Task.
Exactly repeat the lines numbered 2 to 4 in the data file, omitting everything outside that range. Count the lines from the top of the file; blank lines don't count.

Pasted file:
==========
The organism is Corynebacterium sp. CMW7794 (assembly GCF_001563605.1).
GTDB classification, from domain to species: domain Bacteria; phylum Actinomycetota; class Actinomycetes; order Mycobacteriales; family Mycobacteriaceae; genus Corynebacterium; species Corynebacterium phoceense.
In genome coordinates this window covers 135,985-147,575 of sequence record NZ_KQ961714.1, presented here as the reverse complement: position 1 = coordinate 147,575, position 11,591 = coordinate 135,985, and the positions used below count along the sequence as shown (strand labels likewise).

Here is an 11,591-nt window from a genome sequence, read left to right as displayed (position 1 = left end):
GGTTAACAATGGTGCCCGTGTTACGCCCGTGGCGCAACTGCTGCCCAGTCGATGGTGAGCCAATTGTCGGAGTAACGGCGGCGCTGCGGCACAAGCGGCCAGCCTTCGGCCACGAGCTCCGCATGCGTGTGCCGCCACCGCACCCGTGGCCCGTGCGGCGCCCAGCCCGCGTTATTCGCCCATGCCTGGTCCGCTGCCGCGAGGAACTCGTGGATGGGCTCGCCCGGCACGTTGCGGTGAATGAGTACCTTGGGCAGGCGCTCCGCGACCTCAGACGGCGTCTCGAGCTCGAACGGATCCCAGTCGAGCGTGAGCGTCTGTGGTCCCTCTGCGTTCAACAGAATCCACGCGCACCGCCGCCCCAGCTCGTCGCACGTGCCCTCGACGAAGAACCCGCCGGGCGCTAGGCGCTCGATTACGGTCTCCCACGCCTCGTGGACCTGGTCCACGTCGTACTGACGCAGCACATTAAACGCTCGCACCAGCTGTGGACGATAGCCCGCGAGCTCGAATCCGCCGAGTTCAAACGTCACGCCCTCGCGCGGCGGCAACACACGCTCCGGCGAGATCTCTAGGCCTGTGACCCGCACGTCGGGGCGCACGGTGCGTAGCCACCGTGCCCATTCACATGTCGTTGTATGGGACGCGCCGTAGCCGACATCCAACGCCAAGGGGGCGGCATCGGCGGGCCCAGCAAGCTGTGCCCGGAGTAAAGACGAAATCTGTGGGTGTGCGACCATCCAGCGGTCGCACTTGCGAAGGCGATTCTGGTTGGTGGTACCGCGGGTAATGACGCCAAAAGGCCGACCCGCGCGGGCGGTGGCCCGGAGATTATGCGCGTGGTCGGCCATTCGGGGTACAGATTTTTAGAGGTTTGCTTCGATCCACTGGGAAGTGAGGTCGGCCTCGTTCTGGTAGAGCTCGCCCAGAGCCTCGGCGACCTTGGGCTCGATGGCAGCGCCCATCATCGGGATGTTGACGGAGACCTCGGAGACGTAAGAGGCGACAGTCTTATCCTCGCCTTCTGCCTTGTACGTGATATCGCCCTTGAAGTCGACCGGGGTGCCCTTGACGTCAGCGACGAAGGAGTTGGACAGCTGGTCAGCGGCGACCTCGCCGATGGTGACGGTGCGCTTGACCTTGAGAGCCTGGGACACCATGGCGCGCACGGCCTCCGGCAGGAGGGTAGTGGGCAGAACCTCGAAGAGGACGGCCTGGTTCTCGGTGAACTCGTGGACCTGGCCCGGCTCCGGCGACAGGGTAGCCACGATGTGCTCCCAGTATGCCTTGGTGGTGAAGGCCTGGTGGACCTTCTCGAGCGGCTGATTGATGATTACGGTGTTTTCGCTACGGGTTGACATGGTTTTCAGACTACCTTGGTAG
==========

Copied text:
GTDB classification, from domain to species: domain Bacteria; phylum Actinomycetota; class Actinomycetes; order Mycobacteriales; family Mycobacteriaceae; genus Corynebacterium; species Corynebacterium phoceense.
In genome coordinates this window covers 135,985-147,575 of sequence record NZ_KQ961714.1, presented here as the reverse complement: position 1 = coordinate 147,575, position 11,591 = coordinate 135,985, and the positions used below count along the sequence as shown (strand labels likewise).

Here is an 11,591-nt window from a genome sequence, read left to right as displayed (position 1 = left end):